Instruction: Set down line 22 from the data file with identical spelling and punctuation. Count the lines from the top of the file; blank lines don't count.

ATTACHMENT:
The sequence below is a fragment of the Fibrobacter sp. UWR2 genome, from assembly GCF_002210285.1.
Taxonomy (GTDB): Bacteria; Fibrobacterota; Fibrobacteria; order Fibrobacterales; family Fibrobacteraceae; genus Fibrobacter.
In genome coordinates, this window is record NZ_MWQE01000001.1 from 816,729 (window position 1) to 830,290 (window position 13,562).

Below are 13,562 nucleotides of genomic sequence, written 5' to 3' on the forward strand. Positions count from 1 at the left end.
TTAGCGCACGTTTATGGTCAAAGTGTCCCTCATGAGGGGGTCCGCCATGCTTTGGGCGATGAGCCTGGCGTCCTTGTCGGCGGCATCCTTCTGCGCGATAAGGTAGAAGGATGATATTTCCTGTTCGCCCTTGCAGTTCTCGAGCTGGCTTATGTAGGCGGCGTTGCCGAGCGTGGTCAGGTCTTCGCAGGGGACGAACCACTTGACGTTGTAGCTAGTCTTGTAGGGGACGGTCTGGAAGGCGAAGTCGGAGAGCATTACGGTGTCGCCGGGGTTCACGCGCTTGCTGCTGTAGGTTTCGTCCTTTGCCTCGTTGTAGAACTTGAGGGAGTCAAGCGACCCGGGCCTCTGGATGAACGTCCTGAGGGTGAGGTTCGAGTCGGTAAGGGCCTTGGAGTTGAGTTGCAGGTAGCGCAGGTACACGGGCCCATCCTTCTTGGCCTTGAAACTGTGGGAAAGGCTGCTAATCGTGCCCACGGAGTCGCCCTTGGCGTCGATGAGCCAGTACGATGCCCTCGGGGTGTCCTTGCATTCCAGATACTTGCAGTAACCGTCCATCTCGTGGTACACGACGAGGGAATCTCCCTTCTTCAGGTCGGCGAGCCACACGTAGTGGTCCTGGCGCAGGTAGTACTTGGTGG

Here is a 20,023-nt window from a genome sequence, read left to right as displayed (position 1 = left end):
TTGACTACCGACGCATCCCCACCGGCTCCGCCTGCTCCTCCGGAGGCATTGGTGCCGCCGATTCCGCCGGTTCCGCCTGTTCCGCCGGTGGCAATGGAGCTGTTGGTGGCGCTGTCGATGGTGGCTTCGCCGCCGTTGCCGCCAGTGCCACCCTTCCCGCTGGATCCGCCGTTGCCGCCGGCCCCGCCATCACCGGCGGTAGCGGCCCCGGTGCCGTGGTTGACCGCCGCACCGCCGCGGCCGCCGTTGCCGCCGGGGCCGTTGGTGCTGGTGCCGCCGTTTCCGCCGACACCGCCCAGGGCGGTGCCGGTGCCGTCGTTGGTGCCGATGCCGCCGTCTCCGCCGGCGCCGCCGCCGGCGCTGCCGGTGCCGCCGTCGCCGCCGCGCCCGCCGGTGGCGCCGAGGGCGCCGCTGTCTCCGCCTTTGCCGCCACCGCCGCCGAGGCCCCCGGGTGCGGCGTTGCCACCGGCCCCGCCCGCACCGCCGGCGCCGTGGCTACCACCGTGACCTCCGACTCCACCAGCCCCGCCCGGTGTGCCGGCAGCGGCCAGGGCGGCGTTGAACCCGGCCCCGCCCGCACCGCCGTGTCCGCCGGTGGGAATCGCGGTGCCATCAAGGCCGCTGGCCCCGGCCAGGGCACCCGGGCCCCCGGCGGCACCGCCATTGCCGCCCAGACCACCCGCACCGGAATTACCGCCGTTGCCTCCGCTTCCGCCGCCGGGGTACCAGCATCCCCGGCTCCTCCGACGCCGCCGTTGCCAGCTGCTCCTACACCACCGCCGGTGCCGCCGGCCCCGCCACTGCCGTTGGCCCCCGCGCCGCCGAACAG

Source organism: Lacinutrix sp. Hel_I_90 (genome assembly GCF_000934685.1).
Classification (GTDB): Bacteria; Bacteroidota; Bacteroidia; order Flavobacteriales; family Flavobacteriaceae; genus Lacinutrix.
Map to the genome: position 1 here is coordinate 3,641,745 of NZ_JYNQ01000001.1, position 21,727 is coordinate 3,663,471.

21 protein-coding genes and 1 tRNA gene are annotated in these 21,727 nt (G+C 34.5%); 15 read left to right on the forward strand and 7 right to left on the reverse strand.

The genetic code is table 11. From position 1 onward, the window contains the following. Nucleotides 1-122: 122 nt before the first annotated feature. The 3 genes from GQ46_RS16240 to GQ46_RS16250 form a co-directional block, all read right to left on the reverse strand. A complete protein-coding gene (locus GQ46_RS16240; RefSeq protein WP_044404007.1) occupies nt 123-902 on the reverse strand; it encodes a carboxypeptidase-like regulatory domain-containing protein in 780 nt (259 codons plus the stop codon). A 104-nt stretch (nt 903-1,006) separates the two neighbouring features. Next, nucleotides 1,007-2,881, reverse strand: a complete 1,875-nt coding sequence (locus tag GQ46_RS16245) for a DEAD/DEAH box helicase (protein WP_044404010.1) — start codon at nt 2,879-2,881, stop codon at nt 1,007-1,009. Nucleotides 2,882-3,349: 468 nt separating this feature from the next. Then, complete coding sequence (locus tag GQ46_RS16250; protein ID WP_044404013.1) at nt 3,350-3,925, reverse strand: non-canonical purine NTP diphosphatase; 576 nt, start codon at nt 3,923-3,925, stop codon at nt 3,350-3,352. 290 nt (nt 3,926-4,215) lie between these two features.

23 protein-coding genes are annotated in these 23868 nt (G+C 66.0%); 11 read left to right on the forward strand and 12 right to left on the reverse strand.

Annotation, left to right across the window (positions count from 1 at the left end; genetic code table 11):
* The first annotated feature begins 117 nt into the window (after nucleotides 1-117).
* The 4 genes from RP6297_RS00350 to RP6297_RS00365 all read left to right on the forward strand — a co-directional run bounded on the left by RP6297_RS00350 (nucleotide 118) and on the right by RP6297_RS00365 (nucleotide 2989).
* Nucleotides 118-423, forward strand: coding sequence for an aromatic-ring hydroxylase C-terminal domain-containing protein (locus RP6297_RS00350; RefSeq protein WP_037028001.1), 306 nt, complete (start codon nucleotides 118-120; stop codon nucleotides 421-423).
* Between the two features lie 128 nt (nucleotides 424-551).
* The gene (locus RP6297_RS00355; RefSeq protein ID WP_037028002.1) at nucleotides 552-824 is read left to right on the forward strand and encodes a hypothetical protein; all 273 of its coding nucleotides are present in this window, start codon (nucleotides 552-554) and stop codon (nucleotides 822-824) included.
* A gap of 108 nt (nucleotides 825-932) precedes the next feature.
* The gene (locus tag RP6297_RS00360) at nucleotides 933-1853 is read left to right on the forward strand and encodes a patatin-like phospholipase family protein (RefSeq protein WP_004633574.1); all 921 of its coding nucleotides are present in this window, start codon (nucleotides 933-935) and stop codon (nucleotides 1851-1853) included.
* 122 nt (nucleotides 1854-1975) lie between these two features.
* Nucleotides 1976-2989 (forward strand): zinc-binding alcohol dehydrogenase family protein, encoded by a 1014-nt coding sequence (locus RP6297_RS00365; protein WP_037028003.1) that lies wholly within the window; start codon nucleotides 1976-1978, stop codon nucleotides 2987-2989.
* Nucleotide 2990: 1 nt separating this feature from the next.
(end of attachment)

* 122 nt (nucleotides 1854-1975) lie between these two features.